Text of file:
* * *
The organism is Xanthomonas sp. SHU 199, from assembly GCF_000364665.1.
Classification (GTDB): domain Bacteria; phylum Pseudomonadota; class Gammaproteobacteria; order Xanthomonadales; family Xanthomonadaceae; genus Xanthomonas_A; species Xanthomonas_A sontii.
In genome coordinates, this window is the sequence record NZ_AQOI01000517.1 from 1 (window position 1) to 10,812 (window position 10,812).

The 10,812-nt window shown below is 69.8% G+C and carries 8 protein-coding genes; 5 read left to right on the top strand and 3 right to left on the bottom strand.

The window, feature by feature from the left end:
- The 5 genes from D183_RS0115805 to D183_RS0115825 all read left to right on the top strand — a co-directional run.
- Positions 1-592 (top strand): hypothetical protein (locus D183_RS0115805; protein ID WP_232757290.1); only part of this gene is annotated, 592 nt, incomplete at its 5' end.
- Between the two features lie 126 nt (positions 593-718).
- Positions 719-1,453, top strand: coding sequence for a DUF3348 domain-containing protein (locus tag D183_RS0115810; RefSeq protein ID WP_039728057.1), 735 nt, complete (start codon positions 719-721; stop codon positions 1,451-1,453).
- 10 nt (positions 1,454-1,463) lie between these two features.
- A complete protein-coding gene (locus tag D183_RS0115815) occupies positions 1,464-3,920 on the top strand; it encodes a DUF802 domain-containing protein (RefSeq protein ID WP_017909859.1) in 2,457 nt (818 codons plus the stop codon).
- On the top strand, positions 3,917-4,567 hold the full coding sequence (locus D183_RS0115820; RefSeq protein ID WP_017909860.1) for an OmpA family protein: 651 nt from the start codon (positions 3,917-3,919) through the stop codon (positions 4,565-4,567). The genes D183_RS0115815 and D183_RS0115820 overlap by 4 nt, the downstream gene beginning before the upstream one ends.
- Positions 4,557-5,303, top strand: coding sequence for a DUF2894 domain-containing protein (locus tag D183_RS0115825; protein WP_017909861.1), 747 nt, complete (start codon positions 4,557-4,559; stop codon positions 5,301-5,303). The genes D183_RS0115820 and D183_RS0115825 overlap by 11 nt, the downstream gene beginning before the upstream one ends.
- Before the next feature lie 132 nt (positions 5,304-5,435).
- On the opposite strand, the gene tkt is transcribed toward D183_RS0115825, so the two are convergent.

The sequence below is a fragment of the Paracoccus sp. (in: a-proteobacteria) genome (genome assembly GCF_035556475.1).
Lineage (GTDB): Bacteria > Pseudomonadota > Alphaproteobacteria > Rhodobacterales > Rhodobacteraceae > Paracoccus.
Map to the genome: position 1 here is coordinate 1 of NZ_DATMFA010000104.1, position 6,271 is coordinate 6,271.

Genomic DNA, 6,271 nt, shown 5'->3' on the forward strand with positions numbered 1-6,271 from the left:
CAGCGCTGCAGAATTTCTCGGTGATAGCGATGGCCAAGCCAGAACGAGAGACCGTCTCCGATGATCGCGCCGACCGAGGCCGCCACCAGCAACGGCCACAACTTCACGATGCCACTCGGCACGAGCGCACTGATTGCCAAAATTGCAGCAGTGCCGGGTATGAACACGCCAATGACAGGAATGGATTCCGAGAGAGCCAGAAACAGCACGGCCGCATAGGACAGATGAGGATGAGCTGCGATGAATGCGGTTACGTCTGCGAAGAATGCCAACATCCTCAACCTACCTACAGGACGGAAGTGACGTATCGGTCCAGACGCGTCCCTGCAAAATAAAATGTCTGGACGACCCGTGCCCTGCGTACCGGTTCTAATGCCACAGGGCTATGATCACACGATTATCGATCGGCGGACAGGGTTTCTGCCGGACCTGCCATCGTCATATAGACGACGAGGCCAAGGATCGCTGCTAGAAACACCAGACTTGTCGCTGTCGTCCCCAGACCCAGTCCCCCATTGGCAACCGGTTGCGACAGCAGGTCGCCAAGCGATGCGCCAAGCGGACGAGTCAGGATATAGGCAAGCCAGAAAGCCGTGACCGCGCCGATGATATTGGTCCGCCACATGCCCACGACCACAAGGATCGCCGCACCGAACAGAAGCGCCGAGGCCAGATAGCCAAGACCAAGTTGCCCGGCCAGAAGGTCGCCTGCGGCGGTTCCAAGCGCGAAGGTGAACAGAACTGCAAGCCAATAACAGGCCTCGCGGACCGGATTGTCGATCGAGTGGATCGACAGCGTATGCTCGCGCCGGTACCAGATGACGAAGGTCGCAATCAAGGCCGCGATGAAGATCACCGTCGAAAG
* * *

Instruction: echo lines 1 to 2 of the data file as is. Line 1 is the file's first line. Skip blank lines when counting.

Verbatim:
The organism is Xanthomonas sp. SHU 199, from assembly GCF_000364665.1.
Classification (GTDB): domain Bacteria; phylum Pseudomonadota; class Gammaproteobacteria; order Xanthomonadales; family Xanthomonadaceae; genus Xanthomonas_A; species Xanthomonas_A sontii.